One of the most common causes of visual impairment as we get older is cataracts. Less than five percent of persons younger than age 65 will have cataracts. In contrast, 50 percent of individuals over age 75 will be diagnosed with this eye problem.
The eyeball was designed to allow reflected light from our surroundings to pass into our nervous system and brain. Our brain then interprets the light so that we can “see.” In order for this to happen, certain structures of the eye need to be transparent, allowing light to pass through uninterrupted to the retina. One of these important structures is the lens of the eye.
If you look at an eyeball, the first layer that light contacts is the cornea. The cornea is very thin and is entirely transparent. It allows light rays to enter the eyeball and pass through the front chamber of the eye. Light then proceeds through the pupil and reaches the lens.
The lens is another transparent structure that allows light to pass through it. However, it has an important and specialized function. It is a round, biconvex structure that is attached to muscles at its edges. These muscles allow the lens to become thicker or thinner in order to focus the light onto the retina at the back of the eyeball. The lens is composed mainly of water and proteins, this makes it elastic.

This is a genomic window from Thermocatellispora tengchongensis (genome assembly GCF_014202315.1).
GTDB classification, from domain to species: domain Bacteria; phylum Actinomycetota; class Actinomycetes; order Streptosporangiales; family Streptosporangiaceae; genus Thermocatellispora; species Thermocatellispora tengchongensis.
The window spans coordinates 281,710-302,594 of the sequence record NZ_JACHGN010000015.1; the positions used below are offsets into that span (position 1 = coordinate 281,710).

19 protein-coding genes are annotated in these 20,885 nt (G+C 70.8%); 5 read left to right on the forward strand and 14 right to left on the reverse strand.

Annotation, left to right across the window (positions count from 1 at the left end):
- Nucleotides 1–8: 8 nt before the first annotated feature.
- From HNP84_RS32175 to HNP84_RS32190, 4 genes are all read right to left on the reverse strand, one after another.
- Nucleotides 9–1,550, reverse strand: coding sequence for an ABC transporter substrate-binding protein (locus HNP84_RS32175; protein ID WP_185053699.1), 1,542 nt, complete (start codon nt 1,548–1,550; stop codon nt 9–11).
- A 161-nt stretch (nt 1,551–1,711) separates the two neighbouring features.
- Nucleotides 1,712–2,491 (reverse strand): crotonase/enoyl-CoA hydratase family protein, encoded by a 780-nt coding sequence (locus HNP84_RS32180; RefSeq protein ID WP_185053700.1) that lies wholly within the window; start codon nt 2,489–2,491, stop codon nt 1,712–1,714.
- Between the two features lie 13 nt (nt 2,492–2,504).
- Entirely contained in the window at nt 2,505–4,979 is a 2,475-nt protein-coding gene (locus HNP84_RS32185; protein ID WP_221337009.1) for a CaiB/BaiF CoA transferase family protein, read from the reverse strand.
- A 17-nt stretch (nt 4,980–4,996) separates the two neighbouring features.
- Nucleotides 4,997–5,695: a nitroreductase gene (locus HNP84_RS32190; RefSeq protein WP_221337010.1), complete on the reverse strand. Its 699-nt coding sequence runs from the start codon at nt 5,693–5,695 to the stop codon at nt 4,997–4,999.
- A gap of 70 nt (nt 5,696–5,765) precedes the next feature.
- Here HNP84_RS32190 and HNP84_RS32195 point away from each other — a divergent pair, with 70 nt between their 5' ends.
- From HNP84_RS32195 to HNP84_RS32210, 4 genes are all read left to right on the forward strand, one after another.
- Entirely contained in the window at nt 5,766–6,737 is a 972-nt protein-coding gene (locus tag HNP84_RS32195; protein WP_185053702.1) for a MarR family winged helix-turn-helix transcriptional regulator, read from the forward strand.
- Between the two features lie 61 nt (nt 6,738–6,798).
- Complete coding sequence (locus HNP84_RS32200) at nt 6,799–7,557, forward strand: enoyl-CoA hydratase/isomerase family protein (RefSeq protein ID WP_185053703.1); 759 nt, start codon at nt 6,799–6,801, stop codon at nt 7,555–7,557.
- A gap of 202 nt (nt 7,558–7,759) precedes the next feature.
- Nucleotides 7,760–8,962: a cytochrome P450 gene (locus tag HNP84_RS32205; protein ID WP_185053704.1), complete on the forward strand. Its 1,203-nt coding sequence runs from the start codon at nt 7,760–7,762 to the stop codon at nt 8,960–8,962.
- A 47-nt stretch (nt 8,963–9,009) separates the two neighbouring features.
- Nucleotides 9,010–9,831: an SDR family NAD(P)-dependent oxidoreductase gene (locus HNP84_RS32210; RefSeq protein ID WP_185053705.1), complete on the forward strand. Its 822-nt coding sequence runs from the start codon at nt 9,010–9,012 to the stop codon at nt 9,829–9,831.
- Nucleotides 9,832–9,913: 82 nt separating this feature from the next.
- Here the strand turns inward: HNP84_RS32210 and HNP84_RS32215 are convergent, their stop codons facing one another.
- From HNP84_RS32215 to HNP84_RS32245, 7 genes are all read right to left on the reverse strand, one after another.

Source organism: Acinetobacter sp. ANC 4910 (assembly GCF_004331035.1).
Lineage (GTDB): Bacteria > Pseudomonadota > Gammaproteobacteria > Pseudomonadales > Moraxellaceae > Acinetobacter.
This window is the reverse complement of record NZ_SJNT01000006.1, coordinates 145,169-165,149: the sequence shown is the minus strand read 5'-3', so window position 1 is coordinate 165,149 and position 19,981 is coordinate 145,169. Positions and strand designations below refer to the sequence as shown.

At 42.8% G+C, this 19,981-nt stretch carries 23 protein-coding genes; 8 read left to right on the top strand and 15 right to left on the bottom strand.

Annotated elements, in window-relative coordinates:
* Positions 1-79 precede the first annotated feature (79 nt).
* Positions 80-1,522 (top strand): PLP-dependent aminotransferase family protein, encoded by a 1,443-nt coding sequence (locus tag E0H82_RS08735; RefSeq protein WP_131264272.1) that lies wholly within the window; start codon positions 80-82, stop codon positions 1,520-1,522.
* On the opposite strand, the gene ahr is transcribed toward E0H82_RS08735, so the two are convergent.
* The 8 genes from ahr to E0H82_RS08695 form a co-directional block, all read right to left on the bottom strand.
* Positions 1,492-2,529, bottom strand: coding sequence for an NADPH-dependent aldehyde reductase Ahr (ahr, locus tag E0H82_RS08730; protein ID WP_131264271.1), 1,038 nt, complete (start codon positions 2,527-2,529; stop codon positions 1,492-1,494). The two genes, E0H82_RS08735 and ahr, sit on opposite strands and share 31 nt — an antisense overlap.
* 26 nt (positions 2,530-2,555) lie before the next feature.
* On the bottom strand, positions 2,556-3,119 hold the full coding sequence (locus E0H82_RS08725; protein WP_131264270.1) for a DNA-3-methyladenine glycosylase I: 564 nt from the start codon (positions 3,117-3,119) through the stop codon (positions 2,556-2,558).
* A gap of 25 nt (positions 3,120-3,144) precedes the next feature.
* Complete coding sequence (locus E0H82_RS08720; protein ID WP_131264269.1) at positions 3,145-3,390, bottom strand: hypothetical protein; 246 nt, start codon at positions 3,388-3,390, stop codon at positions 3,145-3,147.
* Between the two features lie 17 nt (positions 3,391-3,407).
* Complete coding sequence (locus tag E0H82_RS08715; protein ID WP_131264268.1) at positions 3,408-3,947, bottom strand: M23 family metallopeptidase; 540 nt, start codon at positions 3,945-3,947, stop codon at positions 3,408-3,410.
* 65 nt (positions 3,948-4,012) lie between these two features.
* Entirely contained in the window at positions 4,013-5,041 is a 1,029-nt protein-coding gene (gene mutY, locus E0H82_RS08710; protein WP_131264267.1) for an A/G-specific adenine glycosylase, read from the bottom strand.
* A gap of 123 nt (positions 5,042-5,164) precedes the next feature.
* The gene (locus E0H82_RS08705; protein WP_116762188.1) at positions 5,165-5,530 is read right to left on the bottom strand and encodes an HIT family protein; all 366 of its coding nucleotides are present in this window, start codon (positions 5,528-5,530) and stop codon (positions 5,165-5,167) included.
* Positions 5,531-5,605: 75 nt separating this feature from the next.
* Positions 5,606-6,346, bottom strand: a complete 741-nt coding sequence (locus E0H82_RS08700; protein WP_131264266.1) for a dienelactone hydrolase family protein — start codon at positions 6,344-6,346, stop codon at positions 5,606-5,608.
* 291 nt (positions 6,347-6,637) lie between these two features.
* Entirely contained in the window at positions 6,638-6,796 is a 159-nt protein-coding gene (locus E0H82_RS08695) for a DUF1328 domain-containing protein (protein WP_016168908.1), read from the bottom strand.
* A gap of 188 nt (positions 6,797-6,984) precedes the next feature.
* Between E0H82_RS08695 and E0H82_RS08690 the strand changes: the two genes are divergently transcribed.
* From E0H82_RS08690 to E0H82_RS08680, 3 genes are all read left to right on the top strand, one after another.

When these proteins “clump” within the lens, the lens forms an area of cloudiness. Any clouding or opacity within the lens that interferes with vision is called a “cataract.” Clouding can occur within the center of the lens (nuclear), the main portion (cortical), or on the outer surface of the lens (subcapsular). In any case, the cataract will cause a distortion in the light’s path to the retina.
The result is impaired vision. Most individuals with a cataract will complain of blurred vision. Other symptoms include glaring, halos around lights, poor night vision and double vision in one eye. Some will experience alterations in tinting, such as brown or yellow discoloration. These visual disturbances usually develop gradually and will progress over time.
The risk of developing cataracts increases as you get older. Mainly, it is just due to wear and tear on the eyes. Among the other risk factors for cataracts are: diabetes, a family history of cataracts, previous eye injury or inflammation, previous eye surgery, prolonged use of steroid medications, excessive exposure to sunlight or radiation and smoking.
Cataracts are diagnosed based on the individual’s symptoms, coupled with a thorough eye exam. Eye specialists can dilate the pupils to get a full view of the internal structures of the eye.
Treatment for cataracts is surgical. The lens is removed and replaced by an artificial lens. The procedure is the most common surgery paid for by Medicare. It is generally done as an outpatient and is both straightforward and highly effective.
Taking good care of your eyes includes getting proper rest, eating plenty of fruits and vegetables, wearing protective eyeglasses when appropriate (including sunglasses), avoiding smoking and getting periodic eye examinations.
The content in this column is for informational purposes only. Consult your physician for appropriate individual treatment. Dr. Reynolds practices Family Medicine in Chesterfield.